RSS – endless possibilities … if only

When I said at the turn of the last year that RSS would explode in 2007, I don’t think I was being particularly prescient.

The RSS standard was then sufficiently well established that it was only a matter of time (and in internet time, that means months rather than years) before it took hold. Blogs were already pumping out RSS as standard and most news sites were latching onto it; Firefox had added support for Live Bookmarks and I saw the release of IE7 as being the catalyst for wider awareness.

Although there are many desktop RSS readers around, most people are finding it more convenient to do their computing in “the cloud” and anecdotal evidence suggests that Google Reader is perhaps now the RSS reader of choice.

But the potential for RSS lies not simply in the benefits it provides for individuals to consume and manage breaking news/current awareness feeds for themselves, it lies in the literally endless opportunities it offers for us to repurpose that information to our own ends. There are numerous applications now that enable you to publish RSS feeds on your web pages; to aggregate and filter feeds and generate custom feeds from that; and to feed these feeds into services that themselves produce feeds.

The only problem I have with all this cool stuff is the nightmare vision that we are creating endless loops which sooner or later will bring the global network down!

In the UK legal field, there are plenty of useful blog and news feeds to be getting on with; but it is to their shame that, outside these spheres, established publishers have so far failed to come up with the goods:

  • the Statute Law Database – finally released after more than 14 years development – has not seen fit (despite my entreaties) to implement feeds of latest legislation (and if you do so, by year and number, both descending please!)
  • the law publishers may be doing things with their current awareness content behind the paywall, but the unarguable benefits of their publishing feeds of their latest publications have thus far escaped them (the only current exception being Wiley Law)
  • even BAILII – at the vanguard of the free legal web – does not yet (publicly) publish feeds of latest cases (they do produce an unannounced beta – from which a few pipes)

Get on with it!

13 thoughts on “RSS – endless possibilities … if only

  1. The frustration of being an early adopter. :)

    But you’re absolutely correct in saying these are the building blocks – mixing, filtering and creating content collections of value – all are dependent on these blocks being available.

  2. Yes, I wanted to aggregate feeds from ‘serious’ family law news sites, but neither Family Law NewsWatch nor Family Law Week has a feed.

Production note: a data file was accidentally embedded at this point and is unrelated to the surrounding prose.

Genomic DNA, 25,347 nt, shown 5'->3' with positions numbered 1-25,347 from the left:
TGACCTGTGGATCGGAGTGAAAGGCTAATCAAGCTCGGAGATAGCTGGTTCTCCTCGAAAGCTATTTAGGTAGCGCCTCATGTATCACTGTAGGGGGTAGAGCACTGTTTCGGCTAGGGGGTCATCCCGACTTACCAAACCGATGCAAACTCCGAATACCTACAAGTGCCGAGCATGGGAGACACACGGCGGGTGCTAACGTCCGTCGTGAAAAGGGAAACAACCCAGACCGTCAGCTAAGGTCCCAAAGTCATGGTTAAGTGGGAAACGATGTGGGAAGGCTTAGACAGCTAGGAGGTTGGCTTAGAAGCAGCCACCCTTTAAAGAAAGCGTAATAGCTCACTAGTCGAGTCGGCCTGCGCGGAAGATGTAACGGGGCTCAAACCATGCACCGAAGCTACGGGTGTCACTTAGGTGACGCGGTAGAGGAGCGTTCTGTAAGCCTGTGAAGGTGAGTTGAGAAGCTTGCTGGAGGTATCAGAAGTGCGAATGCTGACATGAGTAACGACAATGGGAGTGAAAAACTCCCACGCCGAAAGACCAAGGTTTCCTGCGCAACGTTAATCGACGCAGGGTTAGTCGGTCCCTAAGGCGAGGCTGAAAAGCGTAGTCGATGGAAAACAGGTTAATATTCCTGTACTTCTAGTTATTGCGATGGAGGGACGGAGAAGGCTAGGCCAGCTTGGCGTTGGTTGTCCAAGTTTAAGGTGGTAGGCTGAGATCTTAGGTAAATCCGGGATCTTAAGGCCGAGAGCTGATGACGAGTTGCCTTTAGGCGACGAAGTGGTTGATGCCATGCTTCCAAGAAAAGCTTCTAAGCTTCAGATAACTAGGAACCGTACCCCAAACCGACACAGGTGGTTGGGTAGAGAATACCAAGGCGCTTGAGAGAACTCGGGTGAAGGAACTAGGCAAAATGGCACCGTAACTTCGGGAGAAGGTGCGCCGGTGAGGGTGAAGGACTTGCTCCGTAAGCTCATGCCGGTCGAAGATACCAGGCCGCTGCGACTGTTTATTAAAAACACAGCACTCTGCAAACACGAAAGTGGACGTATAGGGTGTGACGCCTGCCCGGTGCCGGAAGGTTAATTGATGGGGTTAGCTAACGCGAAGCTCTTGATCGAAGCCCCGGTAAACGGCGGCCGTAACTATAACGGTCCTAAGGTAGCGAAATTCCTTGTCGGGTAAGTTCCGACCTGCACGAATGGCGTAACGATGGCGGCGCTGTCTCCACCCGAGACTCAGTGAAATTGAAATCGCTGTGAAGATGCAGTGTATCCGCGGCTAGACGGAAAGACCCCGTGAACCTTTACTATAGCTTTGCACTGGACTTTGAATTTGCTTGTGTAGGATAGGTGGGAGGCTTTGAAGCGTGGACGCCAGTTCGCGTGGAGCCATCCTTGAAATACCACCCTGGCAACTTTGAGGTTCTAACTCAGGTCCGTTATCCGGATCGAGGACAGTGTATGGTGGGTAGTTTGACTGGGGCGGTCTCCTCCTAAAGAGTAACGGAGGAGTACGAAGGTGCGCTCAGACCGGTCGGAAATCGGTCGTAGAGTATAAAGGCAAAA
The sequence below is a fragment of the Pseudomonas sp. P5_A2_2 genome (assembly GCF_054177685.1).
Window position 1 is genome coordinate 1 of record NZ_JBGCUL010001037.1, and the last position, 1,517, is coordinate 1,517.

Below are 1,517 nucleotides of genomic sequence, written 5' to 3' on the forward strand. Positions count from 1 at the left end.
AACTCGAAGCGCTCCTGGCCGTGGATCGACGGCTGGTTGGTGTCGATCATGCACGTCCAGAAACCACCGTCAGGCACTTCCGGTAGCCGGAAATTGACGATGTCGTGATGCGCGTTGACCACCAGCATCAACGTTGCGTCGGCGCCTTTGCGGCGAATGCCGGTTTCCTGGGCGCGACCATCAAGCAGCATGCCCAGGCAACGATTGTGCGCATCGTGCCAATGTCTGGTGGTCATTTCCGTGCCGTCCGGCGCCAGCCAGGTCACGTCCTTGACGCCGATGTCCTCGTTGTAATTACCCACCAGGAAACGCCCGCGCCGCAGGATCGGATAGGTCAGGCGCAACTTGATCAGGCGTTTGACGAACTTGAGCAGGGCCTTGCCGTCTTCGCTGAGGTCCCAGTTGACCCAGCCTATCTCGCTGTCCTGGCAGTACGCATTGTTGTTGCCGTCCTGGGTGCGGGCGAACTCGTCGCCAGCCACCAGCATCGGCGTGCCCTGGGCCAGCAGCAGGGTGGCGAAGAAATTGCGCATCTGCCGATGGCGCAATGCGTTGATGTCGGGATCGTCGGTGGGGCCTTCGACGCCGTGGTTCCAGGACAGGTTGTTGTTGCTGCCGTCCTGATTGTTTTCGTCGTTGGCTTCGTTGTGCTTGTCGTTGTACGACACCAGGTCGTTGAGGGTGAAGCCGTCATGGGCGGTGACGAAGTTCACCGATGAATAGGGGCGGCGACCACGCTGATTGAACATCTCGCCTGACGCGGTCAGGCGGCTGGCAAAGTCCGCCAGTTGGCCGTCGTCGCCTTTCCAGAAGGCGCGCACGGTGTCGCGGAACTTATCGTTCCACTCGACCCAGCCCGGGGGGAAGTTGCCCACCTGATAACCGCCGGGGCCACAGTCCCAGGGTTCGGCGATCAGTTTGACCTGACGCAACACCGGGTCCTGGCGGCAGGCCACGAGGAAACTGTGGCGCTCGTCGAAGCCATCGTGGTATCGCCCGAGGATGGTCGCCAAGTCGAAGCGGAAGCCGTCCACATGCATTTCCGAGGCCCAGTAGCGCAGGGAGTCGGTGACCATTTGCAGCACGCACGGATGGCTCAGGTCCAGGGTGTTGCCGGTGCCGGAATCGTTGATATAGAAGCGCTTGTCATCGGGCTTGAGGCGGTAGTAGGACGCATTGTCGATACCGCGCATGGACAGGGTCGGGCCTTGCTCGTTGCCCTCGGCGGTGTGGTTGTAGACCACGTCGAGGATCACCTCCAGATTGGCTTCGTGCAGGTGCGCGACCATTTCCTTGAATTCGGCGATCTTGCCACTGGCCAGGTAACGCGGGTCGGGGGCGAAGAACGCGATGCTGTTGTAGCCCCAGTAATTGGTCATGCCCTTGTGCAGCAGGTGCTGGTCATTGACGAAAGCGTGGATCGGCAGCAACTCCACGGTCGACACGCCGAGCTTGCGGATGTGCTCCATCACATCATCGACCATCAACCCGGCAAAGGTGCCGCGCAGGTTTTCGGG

3. I absolutely share your frustrations with the lack of progress made by some very well established organisations in implementing RSS. I have today stumbled across an RSS feed from Blackwell online which isn’t strictly a legal publisher but good stuff nonetheless. Having said that I’m frustrated by the progress organisations are making with RSS, there has been some progress recently “behind the paywall” which is to be encouraged.

    One of the questions I’m often asked is what “Web 2.0 tool” should organisations start looking at first and I always usually say RSS, simply because as you suggest it underpins every other Web 2.0 too, without out it you couldn’t generate feeds from Blogs or Wikis or distribute content internally. So your point about RSS being a building block is absolutely correct and now more then ever valid.

  4. Legal publishers are still trying to find their way in the 2.0 world, just at music publishers are still trying to figure out their business model post-iTunes.

    If they push it out for free through RSS how do you make money?

    I am seeing movement to pushing out RSS, but it is still slow.

  5. @Doug I’m not suggesting publishers should necessarily push out anything that isn’t already free. The examples I’ve cited are all free access materials; we just need them to hook us into it with RSS.

  6. @Nick, Of course if it is free, they have less money or incentive to change. Government is one of the best examples.

    In the US, the SEC only pushes part of its new stuff out in RSS. Courts should be pushing their decisions out by RSS.

    It is interesting to see the ABA publications and American Lawyer pushing their stories out by RSS.

  7. Thanks Nick. Do you know how to merge 2 feeds into one? Been trying various methods, including Yahoo Pipes, but for some reason it doesn’t seem to like the feeds that feedity created.

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